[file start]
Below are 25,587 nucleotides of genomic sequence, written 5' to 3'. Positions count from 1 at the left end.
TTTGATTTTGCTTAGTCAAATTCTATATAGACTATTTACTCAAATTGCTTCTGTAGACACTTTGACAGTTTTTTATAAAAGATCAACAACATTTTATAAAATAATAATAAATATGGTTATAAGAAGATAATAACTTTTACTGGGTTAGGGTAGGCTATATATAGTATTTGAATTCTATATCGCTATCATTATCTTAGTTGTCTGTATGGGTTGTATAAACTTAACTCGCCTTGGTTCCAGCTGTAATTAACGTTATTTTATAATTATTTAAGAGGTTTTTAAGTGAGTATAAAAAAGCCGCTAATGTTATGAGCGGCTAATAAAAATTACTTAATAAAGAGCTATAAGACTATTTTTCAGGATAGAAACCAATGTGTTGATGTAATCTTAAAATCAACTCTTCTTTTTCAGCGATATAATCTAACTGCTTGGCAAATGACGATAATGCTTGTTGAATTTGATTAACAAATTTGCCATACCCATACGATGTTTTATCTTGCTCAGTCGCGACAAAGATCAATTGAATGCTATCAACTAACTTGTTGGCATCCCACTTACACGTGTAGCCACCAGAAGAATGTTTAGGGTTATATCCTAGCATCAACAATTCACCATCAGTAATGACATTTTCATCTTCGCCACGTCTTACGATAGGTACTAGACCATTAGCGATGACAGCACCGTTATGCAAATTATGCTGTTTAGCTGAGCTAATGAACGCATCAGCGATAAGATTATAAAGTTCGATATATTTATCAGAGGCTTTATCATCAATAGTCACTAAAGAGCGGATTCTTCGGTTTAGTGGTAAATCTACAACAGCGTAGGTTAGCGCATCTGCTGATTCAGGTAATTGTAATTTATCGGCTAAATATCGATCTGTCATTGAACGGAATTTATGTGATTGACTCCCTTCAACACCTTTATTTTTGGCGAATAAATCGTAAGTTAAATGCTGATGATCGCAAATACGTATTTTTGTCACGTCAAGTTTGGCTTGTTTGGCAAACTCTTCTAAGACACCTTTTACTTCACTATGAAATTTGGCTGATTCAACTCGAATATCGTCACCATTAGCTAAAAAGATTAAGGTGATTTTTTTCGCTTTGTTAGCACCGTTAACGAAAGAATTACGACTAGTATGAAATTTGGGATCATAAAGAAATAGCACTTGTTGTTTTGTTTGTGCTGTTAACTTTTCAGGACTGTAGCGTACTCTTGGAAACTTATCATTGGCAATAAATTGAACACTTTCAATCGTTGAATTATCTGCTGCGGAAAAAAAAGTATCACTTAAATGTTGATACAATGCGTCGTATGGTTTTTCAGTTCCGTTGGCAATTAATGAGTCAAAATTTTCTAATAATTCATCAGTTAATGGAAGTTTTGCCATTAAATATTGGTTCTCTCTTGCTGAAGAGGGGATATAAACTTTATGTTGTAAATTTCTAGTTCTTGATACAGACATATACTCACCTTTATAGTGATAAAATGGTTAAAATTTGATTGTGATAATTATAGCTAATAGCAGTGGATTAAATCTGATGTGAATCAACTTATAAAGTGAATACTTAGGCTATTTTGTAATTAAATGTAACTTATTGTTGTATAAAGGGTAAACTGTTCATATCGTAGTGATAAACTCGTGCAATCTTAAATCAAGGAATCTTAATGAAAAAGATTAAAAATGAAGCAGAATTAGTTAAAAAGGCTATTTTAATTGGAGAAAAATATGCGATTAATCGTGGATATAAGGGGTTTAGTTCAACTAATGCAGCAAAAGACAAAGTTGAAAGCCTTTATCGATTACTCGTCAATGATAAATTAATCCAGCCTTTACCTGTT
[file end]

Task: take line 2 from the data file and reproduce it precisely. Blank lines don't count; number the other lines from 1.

TTTGATTTTGCTTAGTCAAATTCTATATAGACTATTTACTCAAATTGCTTCTGTAGACACTTTGACAGTTTTTTATAAAAGATCAACAACATTTTATAAAATAATAATAAATATGGTTATAAGAAGATAATAACTTTTACTGGGTTAGGGTAGGCTATATATAGTATTTGAATTCTATATCGCTATCATTATCTTAGTTGTCTGTATGGGTTGTATAAACTTAACTCGCCTTGGTTCCAGCTGTAATTAACGTTATTTTATAATTATTTAAGAGGTTTTTAAGTGAGTATAAAAAAGCCGCTAATGTTATGAGCGGCTAATAAAAATTACTTAATAAAGAGCTATAAGACTATTTTTCAGGATAGAAACCAATGTGTTGATGTAATCTTAAAATCAACTCTTCTTTTTCAGCGATATAATCTAACTGCTTGGCAAATGACGATAATGCTTGTTGAATTTGATTAACAAATTTGCCATACCCATACGATGTTTTATCTTGCTCAGTCGCGACAAAGATCAATTGAATGCTATCAACTAACTTGTTGGCATCCCACTTACACGTGTAGCCACCAGAAGAATGTTTAGGGTTATATCCTAGCATCAACAATTCACCATCAGTAATGACATTTTCATCTTCGCCACGTCTTACGATAGGTACTAGACCATTAGCGATGACAGCACCGTTATGCAAATTATGCTGTTTAGCTGAGCTAATGAACGCATCAGCGATAAGATTATAAAGTTCGATATATTTATCAGAGGCTTTATCATCAATAGTCACTAAAGAGCGGATTCTTCGGTTTAGTGGTAAATCTACAACAGCGTAGGTTAGCGCATCTGCTGATTCAGGTAATTGTAATTTATCGGCTAAATATCGATCTGTCATTGAACGGAATTTATGTGATTGACTCCCTTCAACACCTTTATTTTTGGCGAATAAATCGTAAGTTAAATGCTGATGATCGCAAATACGTATTTTTGTCACGTCAAGTTTGGCTTGTTTGGCAAACTCTTCTAAGACACCTTTTACTTCACTATGAAATTTGGCTGATTCAACTCGAATATCGTCACCATTAGCTAAAAAGATTAAGGTGATTTTTTTCGCTTTGTTAGCACCGTTAACGAAAGAATTACGACTAGTATGAAATTTGGGATCATAAAGAAATAGCACTTGTTGTTTTGTTTGTGCTGTTAACTTTTCAGGACTGTAGCGTACTCTTGGAAACTTATCATTGGCAATAAATTGAACACTTTCAATCGTTGAATTATCTGCTGCGGAAAAAAAAGTATCACTTAAATGTTGATACAATGCGTCGTATGGTTTTTCAGTTCCGTTGGCAATTAATGAGTCAAAATTTTCTAATAATTCATCAGTTAATGGAAGTTTTGCCATTAAATATTGGTTCTCTCTTGCTGAAGAGGGGATATAAACTTTATGTTGTAAATTTCTAGTTCTTGATACAGACATATACTCACCTTTATAGTGATAAAATGGTTAAAATTTGATTGTGATAATTATAGCTAATAGCAGTGGATTAAATCTGATGTGAATCAACTTATAAAGTGAATACTTAGGCTATTTTGTAATTAAATGTAACTTATTGTTGTATAAAGGGTAAACTGTTCATATCGTAGTGATAAACTCGTGCAATCTTAAATCAAGGAATCTTAATGAAAAAGATTAAAAATGAAGCAGAATTAGTTAAAAAGGCTATTTTAATTGGAGAAAAATATGCGATTAATCGTGGATATAAGGGGTTTAGTTCAACTAATGCAGCAAAAGACAAAGTTGAAAGCCTTTATCGATTACTCGTCAATGATAAATTAATCCAGCCTTTACCTGTT